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12.34 file.util - Filesystem utilities

Module: file.util

Provides convenient utility functions handling files and directories. Those functions are built on top of the primitive system procedures described in Filesystems.

Many procedures in this module takes a keyword argument follow-link?, which specifies the behavior when the procedure sees a symbolic link. If true value is given to follow-link? (which is the default), the procedure operates on the file referenced by the link; if false is given, it operates on the link itself.

Note on the naming convention: Some Scheme implementations "create" new directories and files, while the others "make" them. Some implementations "delete" them, while the others "remove" them. It seems that both conventions are equally popular. So Gauche provides both.

12.34.1 Directory utilities

Function: current-directory :optional new-directory

{file.util} When called with no argument, this returns the pathname of the current working directory. When called with a string argument new-directory, this sets the current working directory of the process to it. If the process can’t change directory to new-directory, an error is signaled.

This function is in ChezScheme, MzScheme and some other Scheme implementations.

SRFI-170 defines current-directory without arguments, to return the current working directory.

Function: home-directory :optional user

{file.util} Returns the home directory of the given user, which may be a string user name or an integer user id. If user is omitted, the current user is assumed. If the given user cannot be found, or the home directory of the user cannot be determined, #f is returned.

On Windows native platforms, this function is only supported to query the current user’s directory.

Function: directory-list path :key children? add-path? filter filter-add-path?

{file.util} Returns a list of entries in the directory path. The result is sorted by dictionary order.

By default, only the basename (the last component) of the entries returned. If add-path? is given and true, path is appended to each entry. If children? is given and true, "." and ".." are excluded from the result.

If filter is given, it must be a predicate that takes one argument. It is called on every element of the directory entry, and only the entries on which filter returns true are included in the result. The argument passed to filter is a basename of the directory entry by default, but when filter-add-path? is true, path is appended to the entry.

If path is not a directory, an error is signaled.

(directory-list "test")
 ⇒ ("." ".." "test.scm" "test.scm~")

(directory-list "test" :add-path? #t)
 ⇒ ("test/." "test/.." "test/test.scm" "test/test.scm~")

(directory-list "test" :children? #t)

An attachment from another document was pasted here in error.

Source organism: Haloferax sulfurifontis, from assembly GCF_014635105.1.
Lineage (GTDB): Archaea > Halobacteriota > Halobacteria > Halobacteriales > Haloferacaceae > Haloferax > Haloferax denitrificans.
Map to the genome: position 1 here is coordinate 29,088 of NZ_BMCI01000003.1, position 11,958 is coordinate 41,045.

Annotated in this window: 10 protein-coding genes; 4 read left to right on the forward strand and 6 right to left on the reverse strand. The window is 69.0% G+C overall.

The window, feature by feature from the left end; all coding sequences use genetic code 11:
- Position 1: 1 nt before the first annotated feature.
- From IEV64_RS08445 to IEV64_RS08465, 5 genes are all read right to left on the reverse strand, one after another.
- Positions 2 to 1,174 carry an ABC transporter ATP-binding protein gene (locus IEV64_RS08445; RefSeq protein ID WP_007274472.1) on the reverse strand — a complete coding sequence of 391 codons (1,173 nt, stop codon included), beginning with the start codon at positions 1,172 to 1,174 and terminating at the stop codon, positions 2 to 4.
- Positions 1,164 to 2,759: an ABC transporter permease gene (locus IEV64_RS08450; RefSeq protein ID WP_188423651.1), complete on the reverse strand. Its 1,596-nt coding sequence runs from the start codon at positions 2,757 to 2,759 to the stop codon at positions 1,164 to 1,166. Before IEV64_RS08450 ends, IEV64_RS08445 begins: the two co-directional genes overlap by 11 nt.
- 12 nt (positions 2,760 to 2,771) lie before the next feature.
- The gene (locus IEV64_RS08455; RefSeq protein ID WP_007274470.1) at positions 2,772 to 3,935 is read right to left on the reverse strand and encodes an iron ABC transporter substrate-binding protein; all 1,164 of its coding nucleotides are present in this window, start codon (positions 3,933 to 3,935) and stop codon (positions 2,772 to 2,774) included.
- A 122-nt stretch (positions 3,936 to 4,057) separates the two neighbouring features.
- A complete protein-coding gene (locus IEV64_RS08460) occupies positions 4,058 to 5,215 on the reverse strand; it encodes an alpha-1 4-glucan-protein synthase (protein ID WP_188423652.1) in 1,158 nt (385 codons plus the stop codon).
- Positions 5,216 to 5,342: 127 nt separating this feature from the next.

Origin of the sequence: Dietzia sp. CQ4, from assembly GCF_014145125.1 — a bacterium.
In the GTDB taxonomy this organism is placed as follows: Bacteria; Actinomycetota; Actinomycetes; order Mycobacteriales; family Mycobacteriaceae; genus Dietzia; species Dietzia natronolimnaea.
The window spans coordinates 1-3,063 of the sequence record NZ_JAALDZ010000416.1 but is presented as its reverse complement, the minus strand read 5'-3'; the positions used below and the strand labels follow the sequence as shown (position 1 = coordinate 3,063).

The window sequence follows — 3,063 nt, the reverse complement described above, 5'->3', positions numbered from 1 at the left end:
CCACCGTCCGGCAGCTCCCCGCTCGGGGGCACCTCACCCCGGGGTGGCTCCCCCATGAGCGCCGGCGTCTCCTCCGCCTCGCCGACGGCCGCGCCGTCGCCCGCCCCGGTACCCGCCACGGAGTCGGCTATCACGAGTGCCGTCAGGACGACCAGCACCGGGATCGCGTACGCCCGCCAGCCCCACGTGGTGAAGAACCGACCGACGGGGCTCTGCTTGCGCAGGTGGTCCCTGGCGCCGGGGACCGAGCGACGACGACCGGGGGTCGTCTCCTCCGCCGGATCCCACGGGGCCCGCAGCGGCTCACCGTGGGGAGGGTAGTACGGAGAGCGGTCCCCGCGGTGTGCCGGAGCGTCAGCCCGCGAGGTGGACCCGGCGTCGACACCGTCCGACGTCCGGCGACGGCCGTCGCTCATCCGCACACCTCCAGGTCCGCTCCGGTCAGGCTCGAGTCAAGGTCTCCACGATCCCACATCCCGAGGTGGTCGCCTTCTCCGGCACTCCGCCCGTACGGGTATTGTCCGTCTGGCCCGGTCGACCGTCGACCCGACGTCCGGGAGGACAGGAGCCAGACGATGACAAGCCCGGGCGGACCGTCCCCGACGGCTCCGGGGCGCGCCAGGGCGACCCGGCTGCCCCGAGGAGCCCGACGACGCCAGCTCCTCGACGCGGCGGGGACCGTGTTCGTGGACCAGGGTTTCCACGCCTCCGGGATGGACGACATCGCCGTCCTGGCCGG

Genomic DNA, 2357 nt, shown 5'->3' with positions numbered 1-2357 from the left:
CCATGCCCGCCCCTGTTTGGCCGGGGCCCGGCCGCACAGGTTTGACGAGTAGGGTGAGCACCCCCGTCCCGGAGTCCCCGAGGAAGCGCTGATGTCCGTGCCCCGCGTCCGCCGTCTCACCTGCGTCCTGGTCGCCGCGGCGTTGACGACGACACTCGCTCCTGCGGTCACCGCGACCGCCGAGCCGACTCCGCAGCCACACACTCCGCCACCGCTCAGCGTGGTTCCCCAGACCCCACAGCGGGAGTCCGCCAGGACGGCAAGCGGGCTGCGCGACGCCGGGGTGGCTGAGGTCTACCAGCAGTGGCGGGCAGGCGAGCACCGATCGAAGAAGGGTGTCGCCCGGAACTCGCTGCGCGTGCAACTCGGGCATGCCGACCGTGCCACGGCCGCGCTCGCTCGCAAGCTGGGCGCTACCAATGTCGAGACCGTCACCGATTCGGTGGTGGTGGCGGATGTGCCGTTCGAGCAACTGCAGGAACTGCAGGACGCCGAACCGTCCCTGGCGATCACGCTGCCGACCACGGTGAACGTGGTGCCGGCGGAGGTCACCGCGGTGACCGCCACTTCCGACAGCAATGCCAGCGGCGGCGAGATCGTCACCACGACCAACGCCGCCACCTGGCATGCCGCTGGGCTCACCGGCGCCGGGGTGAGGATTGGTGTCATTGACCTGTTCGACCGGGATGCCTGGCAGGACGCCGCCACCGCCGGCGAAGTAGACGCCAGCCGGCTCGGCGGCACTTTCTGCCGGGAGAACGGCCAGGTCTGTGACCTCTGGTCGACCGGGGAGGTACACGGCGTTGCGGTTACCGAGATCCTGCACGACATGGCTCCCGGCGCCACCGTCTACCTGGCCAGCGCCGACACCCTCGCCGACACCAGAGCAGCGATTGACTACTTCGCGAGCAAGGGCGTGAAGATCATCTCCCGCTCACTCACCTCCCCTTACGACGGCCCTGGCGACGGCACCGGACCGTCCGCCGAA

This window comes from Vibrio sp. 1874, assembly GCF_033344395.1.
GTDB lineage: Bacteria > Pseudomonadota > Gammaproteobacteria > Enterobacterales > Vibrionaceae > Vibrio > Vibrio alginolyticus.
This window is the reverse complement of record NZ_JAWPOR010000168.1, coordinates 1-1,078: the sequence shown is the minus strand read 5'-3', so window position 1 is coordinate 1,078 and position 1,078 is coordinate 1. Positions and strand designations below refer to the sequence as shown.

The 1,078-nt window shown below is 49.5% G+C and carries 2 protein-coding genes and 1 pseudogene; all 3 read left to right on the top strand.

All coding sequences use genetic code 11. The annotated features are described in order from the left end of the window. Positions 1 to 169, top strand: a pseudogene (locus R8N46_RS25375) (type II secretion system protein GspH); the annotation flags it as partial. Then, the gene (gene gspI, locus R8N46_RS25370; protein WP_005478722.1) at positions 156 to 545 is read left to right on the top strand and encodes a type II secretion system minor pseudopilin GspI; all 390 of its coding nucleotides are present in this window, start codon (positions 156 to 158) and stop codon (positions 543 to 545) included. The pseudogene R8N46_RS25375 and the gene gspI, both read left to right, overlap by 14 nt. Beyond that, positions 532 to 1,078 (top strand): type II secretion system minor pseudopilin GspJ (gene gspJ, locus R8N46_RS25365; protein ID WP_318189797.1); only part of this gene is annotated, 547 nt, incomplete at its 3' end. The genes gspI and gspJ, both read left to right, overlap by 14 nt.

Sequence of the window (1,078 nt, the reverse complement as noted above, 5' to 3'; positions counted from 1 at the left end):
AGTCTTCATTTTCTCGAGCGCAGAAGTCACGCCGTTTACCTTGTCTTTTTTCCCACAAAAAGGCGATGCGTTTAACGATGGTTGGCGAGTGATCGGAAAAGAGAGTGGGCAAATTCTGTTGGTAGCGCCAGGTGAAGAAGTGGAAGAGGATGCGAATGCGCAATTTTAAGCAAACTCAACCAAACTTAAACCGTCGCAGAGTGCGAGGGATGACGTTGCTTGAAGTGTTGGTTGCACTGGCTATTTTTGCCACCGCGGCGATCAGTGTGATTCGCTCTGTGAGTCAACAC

⇒ ("test.scm" "test.scm~")

(directory-list "test" :children? #t :add-path? #t
   :filter (lambda (e) (not (string-suffix? "~" e))))
 ⇒ ("test/test.scm")
Function: directory-list2 path :key children? add-path? filter follow-link?

{file.util} Like directory-list, but returns two values; the first one is a list of subdirectories, and the second one is a list of the rest. The keyword arguments children?, add-path? and filter are the same as directory-list.

Giving false value to follow-link? makes directory-list2 not follow the symbolic links; if the path contains a symlink to a directory, it will be included in the first list if follow-link? is omitted or true, while it will be in the second list if follow-link? is false.

Function: directory-fold path proc seed :key lister follow-link?

{file.util} A fundamental directory traverser. Conceptually it works as follows, in recursive way.

  • If path is not a directory, calls (proc path seed) and returns the result.
  • If path is a directory, calls (lister path seed). The procedure lister is expected to return two values: a list of pathnames, and the next seed value. Then directory-fold is called on each returned pathname, passing the returned seed value to the seed argument of the next call of directory-fold. Returns the result of the last seed value.

The default procedure of lister is just a call to directory-list, as follows.

(lambda (path seed)
  (values (directory-list path :add-path? #t :children? #t)

Note that lister shouldn’t return the given path itself (".") nor the parent directory (".."), or the recursion wouldn’t terminate. Also note lister is expected to return a path accessible from the current directory, i.e. if path is "/usr/lib/foo" and it contains "libfoo.a" and "", lister should return '("/usr/lib/foo/libfoo.a" "/usr/lib/foo/").

The keyword argument follow-link? is used to determine whether lister should be called on a symbolic link pointing to a directory. When follow-link? is true (default), lister is called with the symbolic link if it points to a directory. When follow-link? is false, proc is not called.

The following example returns a list of pathnames of the emacs backup files (whose name ends with "~") under the given path.

(use srfi.13) ;; for string-suffix?
(directory-fold path
                (lambda (entry result)
                  (if (string-suffix? "~" entry)
                      (cons entry result)